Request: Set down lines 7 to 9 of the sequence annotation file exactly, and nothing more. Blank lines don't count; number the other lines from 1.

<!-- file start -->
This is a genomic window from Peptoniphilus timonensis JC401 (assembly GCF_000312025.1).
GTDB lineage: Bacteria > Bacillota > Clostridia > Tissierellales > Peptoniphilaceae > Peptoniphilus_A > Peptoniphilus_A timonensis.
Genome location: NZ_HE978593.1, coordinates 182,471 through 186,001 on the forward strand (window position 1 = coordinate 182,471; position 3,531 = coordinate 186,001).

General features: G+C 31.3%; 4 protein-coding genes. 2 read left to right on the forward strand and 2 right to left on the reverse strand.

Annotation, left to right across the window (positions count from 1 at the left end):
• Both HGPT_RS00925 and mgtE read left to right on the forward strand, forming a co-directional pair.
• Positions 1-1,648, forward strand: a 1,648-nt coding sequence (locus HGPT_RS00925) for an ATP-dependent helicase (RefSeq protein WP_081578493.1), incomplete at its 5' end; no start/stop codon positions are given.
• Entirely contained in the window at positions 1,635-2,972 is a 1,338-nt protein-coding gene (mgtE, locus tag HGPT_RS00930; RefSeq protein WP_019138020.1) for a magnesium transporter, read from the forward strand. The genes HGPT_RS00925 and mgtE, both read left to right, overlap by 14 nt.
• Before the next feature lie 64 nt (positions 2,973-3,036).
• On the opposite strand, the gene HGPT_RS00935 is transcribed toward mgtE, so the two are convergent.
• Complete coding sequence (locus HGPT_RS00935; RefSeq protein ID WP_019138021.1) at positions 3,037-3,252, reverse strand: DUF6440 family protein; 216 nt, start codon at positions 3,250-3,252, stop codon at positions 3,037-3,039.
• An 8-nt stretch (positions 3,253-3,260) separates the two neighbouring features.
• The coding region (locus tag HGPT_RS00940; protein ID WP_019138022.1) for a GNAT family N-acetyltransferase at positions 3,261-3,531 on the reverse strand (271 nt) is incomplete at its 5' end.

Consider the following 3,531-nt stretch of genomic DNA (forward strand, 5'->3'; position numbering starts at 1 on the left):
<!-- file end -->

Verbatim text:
• Positions 1-1,648, forward strand: a 1,648-nt coding sequence (locus HGPT_RS00925) for an ATP-dependent helicase (RefSeq protein WP_081578493.1), incomplete at its 5' end; no start/stop codon positions are given.
• Entirely contained in the window at positions 1,635-2,972 is a 1,338-nt protein-coding gene (mgtE, locus tag HGPT_RS00930; RefSeq protein WP_019138020.1) for a magnesium transporter, read from the forward strand. The genes HGPT_RS00925 and mgtE, both read left to right, overlap by 14 nt.
• Before the next feature lie 64 nt (positions 2,973-3,036).